County Executive George Latimer outlined a challenging but undeniably bright future during the Westchester County Association’s annual breakfast yesterday morning at the Westchester Marriot in Tarrytown. During his 40-minute speech — his first public address to the business community since taking office earlier this month — Latimer compared the current climate of uncertainly in the county to America in 1968, when the Vietnam War raged and students overtook college campuses. “We can look back and say we survived these difficult times,” he said, “and that should give us some sense of optimism.”
In exclusive comments to 914INC. at the event, Latimer pointed to a number of bright spots and potential difficulties that the county may face in 2018. “Some of the things that [the WCA] is advancing, such as the Gigabit program and workforce program, are initiatives that we can support, rather than [having to] create a distinct and separate set of things aside from that,” said Latimer.
“But we are going into difficult times, let’s not kid ourselves,” he added. “We are going to be dealing not only with taxation pressures, but with organizations and entities that are going to look into relocating to other parts of the country because they offer a completely different structure of taxation. We are going to have to be as aggressive and as creative as we can be, not only to hold on to where we are, but to advance.”
During his speech, Latimer expressed a desire to work with politicians of all stripes to address the county’s pressing issues. “The challenges we face going forward do not give us the luxury of partisanship,” Latimer told the crowd. “I hold, as a Democrat, certain philosophic beliefs, but I can’t let those beliefs be the only thing that drives public policy. We have to work across the aisle out of necessity, or we will not succeed in this county facing the problems that we face.”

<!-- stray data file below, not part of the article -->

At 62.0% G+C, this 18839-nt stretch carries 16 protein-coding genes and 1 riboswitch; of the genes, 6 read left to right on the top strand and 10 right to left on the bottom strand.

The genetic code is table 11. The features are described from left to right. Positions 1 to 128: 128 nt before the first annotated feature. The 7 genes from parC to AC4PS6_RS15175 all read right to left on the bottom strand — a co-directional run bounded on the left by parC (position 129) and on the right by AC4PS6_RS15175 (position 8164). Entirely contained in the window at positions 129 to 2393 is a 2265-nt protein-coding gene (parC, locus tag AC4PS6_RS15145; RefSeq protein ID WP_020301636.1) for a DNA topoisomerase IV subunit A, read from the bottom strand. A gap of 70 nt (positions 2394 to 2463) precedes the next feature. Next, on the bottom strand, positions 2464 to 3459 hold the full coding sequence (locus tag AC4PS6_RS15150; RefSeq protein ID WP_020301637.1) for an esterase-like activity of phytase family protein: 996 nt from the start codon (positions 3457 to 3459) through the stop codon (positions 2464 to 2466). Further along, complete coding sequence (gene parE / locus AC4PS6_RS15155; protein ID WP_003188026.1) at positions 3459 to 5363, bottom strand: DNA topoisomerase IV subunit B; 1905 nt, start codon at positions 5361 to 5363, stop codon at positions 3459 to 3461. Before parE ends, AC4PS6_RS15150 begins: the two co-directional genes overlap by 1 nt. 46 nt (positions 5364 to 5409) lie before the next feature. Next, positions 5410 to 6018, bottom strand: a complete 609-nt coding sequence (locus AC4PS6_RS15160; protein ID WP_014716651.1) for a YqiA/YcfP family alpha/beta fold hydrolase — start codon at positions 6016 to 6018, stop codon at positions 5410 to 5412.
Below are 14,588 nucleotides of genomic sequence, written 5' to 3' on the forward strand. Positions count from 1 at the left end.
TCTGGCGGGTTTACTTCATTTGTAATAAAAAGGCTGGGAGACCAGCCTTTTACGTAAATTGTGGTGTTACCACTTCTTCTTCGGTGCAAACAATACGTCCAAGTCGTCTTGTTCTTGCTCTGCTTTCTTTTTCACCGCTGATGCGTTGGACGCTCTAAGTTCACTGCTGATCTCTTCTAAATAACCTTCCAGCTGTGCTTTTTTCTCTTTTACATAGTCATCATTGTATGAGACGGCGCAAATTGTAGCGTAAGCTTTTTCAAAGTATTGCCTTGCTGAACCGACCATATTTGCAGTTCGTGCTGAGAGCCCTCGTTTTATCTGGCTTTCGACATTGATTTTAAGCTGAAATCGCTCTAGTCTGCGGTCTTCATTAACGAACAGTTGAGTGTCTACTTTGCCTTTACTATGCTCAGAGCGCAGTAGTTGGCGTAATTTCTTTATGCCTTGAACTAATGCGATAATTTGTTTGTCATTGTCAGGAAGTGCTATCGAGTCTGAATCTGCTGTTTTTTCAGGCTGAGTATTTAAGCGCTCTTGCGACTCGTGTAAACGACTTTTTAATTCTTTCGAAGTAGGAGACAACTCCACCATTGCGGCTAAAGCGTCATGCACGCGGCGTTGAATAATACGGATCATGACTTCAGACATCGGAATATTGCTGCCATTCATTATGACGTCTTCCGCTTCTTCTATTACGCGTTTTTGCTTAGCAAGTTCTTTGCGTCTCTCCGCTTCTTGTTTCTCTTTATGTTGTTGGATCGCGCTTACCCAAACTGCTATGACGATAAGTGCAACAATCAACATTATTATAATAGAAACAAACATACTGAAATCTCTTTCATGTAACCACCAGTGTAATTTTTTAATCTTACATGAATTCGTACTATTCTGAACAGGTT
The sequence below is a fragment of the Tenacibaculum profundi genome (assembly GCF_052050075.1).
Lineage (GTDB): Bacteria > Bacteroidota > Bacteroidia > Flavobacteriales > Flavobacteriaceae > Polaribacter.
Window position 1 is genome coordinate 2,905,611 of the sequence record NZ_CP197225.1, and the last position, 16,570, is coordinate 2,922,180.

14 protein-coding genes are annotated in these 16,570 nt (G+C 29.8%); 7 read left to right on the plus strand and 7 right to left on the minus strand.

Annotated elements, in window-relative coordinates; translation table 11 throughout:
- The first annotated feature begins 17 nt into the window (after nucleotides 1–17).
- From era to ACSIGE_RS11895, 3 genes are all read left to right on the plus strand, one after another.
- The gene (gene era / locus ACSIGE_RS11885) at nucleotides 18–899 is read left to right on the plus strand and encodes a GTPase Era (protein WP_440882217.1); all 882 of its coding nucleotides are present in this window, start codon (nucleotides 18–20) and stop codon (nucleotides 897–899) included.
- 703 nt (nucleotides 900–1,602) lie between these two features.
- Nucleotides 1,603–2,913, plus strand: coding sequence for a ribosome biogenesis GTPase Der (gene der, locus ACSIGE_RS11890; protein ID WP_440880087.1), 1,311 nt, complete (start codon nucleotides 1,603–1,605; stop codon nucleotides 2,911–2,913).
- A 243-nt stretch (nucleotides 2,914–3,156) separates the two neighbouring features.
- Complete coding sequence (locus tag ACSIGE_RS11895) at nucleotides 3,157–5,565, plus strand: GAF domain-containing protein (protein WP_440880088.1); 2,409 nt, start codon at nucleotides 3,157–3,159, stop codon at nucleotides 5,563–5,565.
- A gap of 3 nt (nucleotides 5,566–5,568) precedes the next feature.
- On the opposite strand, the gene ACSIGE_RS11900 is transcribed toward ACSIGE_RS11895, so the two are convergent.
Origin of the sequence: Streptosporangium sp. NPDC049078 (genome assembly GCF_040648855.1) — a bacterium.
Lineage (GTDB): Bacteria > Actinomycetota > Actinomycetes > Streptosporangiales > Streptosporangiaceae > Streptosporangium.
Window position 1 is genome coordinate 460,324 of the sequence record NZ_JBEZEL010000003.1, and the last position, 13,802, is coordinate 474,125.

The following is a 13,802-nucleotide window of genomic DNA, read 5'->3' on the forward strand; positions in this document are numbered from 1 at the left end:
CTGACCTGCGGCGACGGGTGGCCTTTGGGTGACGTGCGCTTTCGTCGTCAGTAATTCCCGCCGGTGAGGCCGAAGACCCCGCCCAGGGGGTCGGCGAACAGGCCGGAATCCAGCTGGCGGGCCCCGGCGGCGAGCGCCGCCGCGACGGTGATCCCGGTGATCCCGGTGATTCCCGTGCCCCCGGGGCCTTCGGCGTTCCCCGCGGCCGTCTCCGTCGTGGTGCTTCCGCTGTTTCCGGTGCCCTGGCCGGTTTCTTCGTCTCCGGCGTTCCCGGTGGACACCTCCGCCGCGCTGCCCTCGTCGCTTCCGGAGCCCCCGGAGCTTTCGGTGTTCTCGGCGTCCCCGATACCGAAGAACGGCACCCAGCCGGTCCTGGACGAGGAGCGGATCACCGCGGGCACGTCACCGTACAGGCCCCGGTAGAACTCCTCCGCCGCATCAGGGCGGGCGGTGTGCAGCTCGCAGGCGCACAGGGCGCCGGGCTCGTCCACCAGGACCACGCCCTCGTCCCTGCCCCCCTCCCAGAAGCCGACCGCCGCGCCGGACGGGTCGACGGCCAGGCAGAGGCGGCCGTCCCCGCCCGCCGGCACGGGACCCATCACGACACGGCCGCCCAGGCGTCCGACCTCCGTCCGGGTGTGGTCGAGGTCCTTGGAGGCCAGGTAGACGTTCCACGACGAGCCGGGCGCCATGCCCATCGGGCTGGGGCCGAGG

To perhaps emphasize this new era of cooperation, Latimer sent several long-held contracts for Westchester Community College employees to the Board of Legislators for review earlier this week. The commitment was among promises Latimer made during his 2017 campaign.
Prior to the speech, New Rochelle Mayor Tom Roach applauded Latimer’s recent ascension to County Executive. “George is actually the person who got me involved in politics in the first place,” Mayor Roach told us. “He has always been someone I can confer with on issues and he has been an amazingly active senator… I think he is going to be a wonderful County Executive.”
Chairman of the WCA Bill Harrington as well as WCA CEO and President Bill Mooney also discussed Latimer’s recent inauguration at the event, as well as the need for cooperation and innovation among the county government and local business leaders in responding the recently passed national tax bill.
Latimer, in turn, expressed a mutual desire to strengthen the relationship between his office and such groups as the WCA. “The economic engine of Westchester has always been the human capital of intelligent people who are schooled in a variety of different areas,” said Latimer in his comments to 914INC. “So I think rather than looking at government as this entity that is going to structure and lead the parade, we are going to be a partner working side-by-side on strategies.”